WWDC Kicks Off on June 10, Tickets Live on April 25
Apple has just released the official announcement for its 2013 Worldwide Developers Conference. Every year, it releases tickets for the developer-focused event at the Moscone Center in San Francisco, and every year, they sell out faster than the year before. Last year, on April 25,they sold out in just two hours, so if you want some, don’t hesitate when they come out today, because they’ll be gone fast.
The tickets go on sale at 10 AM PT (10 30PM IST) on Thursday, April 25 according to Apple’s official release. Sessions at the annual event include in-person presentations by and access to over 1,000 Apple engineers, including both iOS and Mac OS X developers. The event takes pace at San Francisco’s Moscone West convention center.
“We look forward to gathering at WWDC 2013 with the incredible community of iOS and OS X developers,” Philip Schiller, Apple’s senior vice president of Worldwide Marketing, said in a statement. “We can’t wait to get new versions of iOS and OS X into their hands at WWDC.”
This year, Apple has announced dates and a ticket sale start time ahead of when they actually become available. That hasn’t been the case in the past, and it’s possible that they’re trying to make sure developers don’t feel caught off guard when sales open, given how fast access to the event is likely to sell out. Tickets normally go on sale early in the morning, making it difficult for those in some time zones to be in a position to react fast once the tickets are actually released.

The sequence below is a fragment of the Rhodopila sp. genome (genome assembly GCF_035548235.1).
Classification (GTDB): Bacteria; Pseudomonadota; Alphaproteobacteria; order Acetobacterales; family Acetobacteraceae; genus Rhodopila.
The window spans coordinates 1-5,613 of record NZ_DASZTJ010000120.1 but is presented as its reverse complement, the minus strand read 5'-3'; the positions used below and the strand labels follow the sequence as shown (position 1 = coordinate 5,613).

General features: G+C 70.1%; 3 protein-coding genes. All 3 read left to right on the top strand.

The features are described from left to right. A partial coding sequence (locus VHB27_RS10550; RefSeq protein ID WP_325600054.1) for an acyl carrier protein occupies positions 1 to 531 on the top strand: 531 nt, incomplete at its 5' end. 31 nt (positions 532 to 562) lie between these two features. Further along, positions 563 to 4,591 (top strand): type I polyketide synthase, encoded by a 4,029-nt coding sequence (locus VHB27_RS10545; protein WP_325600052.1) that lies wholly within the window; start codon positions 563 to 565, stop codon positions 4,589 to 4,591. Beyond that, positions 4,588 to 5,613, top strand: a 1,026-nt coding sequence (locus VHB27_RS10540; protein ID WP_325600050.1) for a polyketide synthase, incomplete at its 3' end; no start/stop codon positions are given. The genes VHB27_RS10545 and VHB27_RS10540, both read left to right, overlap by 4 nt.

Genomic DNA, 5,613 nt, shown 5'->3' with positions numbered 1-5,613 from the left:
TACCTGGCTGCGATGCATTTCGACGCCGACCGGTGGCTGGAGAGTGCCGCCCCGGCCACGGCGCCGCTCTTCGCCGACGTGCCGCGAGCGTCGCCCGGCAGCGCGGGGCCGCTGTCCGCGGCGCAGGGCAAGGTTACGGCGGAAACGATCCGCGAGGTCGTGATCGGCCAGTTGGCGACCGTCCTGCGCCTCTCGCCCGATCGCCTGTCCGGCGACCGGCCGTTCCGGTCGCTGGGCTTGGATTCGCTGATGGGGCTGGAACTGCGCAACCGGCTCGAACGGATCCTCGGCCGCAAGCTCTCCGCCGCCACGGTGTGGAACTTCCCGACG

We are guessing we will see previews of upcoming versions of OS X (possibly 10.9) and iOS (maybe iOS 7) at these events at the very least, as Apple states in its press release that developers “will learn about the future of iOS and OS X.” In the past, Apple has also debuted new hardware at previous WWDC events, though Apple CEO Tim Cook’s statements two days back might just hamper any such expectations for this year.
For Apple, the conference comes in the middle of a long lull between new product announcements. Apple hasn’t held a major product event in more than six months, since it unveiled the iPad Mini and new Macs in late October. During Apple’s earnings call on Tuesday, CEO Tim Cook hinted that Apple would not release any new products until this fall, suggesting that whatever comes out of WWDC will be strictly software focused.
That said, Apple has made significant hardware announcements at previous WWDC events, including unveiling its first laptop with Retina Display at last year’s event.